Silver City bound

This is an essential truth: we can only know things by comparison.

Little did I know when I left Lordsburg yesterday for Silver City that I was about to experience real misery. The ride itself should not have been difficult. It was only about 46 miles from my campsite to downtown Silver City. There was about 20 or 25 miles of climbing but it was all gradual and nothing especially daunting.

Throw in cold temperatures, a steady, chilly sidewind, and the cumulative depletion that comes from not having eaten enough for the last two weeks, and you have a genuinely terrible day in the offing. At one point I was stumbling along at about 6 mph, and I only averaged about 8 mph over the course of the day.

Even crossing the Continental Divide was a disappointment because though there was some downhill, there was also a lot of uphill until Silver City. With temperatures overnight falling again into the low 20s, I checked into the Palace Hotel, checking in my bag as well as my last shred of dignity.

The Palace Hotel is “homey.” I could have stayed in a chain motel, but grit has a charm that new can’t match. The hotel was built in 1880, cleaned once in 1881, and allowed to gracefully decay over the next century or so. But when you are cold, exhausted, and mentally spent, there is nothing as beautiful as a roof, a bed, a heater, and a bath. And what a bath!

In 1880 they knew how to make baths. A bath was something that was deep and in which you submerged yourself up to your chin in scalding hot water. There is no ill on earth, there is no raggedy carpet, there is no down-at-the-heels appearance that cannot be completely remediated with a deep hot bath, and I took one.

I was the only guest, and the manager Robert was utterly accommodating. The place had a warm and comfortable feel to it, one of the nicest places I can remember having stayed, and much nicer than a gravel pit in a KOA campground.

Memory is a funny thing. From the moment that I left Lordsburg I began humming to myself, “Silver City Bound” by Lead Belly. This was another of the Folkways songs I listened to as a kid, Lead Belly’s tribute song to Blind Lemon Jefferson. And when I walked up on the sidewalk to the Palace Hotel I imagined those two giants standing on the corner making some of the best music this world will ever know.

Silver City bound, indeed.

I concluded that what has been ailing me is food deficit. I need between 6000 and 7000 calories a day in order to keep this shit show moving, and by my calculations I’ve been taking in 4000 every day or less. That would explain why I am flatter than a worn out old shoe.

Generally, the fastest way to get larded up is on Mexican food, so I stopped at a cantina but it was closed. There was a grocery store not too far away, so I went there and bought a pound of fried chicken tenders, a pound of potato salad, a half gallon of milk, a pint of ice cream, and a box of Oreos. I am only an amateur ornithologist but would someone please explain to me what part of the chicken is the tender? I have butchered a ton of chickens and can pretty much name every part but I have yet to see the tender. Wherever it is, it is breaded and deep-fried.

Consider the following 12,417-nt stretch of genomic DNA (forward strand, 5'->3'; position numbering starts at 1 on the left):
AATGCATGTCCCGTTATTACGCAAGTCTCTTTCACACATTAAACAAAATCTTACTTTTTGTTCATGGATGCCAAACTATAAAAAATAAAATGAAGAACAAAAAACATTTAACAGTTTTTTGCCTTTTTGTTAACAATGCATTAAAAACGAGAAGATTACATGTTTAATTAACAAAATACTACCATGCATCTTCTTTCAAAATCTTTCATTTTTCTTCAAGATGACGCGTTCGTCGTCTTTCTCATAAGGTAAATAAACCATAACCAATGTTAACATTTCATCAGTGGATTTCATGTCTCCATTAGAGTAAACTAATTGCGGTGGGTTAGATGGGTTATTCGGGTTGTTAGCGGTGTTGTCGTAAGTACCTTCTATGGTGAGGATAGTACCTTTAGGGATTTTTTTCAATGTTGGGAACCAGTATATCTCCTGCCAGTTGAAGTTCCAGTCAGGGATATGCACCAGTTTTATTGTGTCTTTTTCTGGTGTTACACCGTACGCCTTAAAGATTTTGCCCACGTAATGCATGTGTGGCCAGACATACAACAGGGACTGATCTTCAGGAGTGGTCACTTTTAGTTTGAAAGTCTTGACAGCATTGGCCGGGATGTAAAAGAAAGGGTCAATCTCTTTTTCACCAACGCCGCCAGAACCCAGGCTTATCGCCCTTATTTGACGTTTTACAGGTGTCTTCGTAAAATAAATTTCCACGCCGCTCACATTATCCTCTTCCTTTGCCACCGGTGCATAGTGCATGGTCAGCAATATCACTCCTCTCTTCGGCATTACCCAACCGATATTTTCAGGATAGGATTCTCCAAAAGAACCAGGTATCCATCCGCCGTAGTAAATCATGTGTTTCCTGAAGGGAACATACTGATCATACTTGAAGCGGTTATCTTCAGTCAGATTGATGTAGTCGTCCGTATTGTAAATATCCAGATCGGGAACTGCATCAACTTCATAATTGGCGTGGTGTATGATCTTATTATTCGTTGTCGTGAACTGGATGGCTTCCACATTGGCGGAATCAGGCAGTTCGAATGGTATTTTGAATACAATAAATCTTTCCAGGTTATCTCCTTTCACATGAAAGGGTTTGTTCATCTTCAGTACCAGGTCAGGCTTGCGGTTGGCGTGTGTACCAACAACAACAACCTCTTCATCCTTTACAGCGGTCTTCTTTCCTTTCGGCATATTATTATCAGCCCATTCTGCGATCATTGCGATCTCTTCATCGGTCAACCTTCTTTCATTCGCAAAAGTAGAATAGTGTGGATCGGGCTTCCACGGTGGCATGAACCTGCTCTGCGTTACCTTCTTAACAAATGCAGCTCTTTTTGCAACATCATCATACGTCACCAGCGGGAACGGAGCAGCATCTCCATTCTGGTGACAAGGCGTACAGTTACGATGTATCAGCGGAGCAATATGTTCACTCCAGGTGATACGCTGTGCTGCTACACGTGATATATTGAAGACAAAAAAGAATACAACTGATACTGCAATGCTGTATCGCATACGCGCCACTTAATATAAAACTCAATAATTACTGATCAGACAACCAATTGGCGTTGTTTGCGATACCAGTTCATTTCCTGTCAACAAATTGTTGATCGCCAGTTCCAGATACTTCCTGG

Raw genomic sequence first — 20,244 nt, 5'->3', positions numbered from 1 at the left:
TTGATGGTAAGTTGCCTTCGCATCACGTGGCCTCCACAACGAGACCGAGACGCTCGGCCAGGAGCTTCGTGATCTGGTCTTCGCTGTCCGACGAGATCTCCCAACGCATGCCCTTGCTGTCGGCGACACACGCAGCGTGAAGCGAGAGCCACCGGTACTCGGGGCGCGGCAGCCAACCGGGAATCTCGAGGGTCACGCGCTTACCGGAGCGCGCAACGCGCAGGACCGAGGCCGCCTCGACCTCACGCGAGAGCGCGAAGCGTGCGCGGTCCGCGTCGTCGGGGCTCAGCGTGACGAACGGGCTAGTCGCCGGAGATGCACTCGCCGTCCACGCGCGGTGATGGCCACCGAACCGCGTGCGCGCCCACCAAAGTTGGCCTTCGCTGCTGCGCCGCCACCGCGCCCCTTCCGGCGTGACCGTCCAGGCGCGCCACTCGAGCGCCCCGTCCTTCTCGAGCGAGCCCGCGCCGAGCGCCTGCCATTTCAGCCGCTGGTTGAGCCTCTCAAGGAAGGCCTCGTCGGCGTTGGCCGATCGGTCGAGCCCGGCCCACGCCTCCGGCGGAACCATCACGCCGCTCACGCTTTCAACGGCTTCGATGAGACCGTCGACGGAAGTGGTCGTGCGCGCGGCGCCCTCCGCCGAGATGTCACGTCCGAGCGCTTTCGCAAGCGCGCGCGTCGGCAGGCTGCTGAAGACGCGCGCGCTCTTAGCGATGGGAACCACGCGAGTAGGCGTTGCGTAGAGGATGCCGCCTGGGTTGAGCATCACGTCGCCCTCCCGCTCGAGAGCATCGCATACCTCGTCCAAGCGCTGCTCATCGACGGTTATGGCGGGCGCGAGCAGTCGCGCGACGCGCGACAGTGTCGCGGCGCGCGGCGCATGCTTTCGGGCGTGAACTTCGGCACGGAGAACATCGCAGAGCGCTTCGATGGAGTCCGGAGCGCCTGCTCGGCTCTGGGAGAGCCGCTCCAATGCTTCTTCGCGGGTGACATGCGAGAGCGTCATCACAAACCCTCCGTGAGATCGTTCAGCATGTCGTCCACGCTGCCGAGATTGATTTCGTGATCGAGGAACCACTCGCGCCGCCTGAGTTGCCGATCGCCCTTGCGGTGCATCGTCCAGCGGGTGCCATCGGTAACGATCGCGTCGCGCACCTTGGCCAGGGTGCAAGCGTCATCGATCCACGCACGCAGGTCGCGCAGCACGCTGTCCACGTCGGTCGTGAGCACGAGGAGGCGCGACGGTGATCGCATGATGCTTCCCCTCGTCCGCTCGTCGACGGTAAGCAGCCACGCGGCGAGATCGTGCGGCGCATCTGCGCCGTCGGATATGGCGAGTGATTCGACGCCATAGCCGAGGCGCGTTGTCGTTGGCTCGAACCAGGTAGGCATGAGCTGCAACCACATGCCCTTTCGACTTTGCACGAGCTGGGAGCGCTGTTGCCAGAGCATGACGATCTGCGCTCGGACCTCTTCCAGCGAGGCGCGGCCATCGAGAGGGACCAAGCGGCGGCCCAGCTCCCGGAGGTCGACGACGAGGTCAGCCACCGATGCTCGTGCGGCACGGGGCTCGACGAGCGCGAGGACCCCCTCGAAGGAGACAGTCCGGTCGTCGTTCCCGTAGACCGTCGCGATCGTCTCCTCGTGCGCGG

This chicken had been fried contemporaneously with the erection of the hotel so it had a thick double layer of soggy breading and thick grease to chew through. I alternated bites of chicken with bites of potato salad with gulps of milk to wash out the nasty taste until eventually it was all gone. My stomach hurt something fierce, worse than when I ate that pound of rancid hamburger meat, but I lay in bed and thrashed, figuring it would either get digested or thrown up. Happily it was the former.

The bed was old and sagged worse than a century ride but it felt like heaven to me. The sheets were reasonably clean, the pillows were a lot softer than the ground, and the radiator pulsed out heat. Best of all, I didn’t have to put up my tent And no matter how many times I got up to pee, I never froze.

This is why rambling around the country on a bike is such a beautiful thing. You stop taking creature comforts for granted, and you begin to see them for the extraordinary luxury that they are, not simply to you but to the great majority of humankind.

When is the last time you submerged yourself into a bathtub and I felt like you were king of the world? When is the last time you lay down on the bed and thought it was the most luxurious comfort you had ever felt? When is the last time you saw a roof over your head and considered yourself to be the luckiest guy around?

It’s one thing to make a virtue out of necessity, but it is a whole other thing to make necessity one of your virtues.

By day’s end I knew that one day in Silver City wasn’t going to be enough so I extended for another day and went to bed feeling pretty darned good.


17 thoughts on “Silver City bound”

  1. Laughed at the hotel description and smiled deeply at the bath reference. Well done, sir.

  2. I understand now. This is your extra day. Many of the descriptions were pictures in yesterday’s post.

  3. Did you notice the curbs? The downhill ones are about 2’ high! Plus, if I remember right the madam of the town brothel was the one who organized the sidewalks & other city improvements. Chicks rule!

  4. Margaret Smiddy

    The caloric intake part reminds me of a thing the high school boys always get after their 2 hour intense practice. You probably know that teenage boys are experts at finding and consuming lots of calories. Anyway it’s a massive burrito called la Oaxaca and they’ve gotten so popular that they named a boat la Oaxaca. These are the $50k carbon things that normally have names like Invictus or True North or fill in aspirational name here.

    I hope you find your La Oaxaca out there:)

    1. Don Juan’s Burritos on 180. It’s just a drive through shack, but the best burritos in town and fairly massive.

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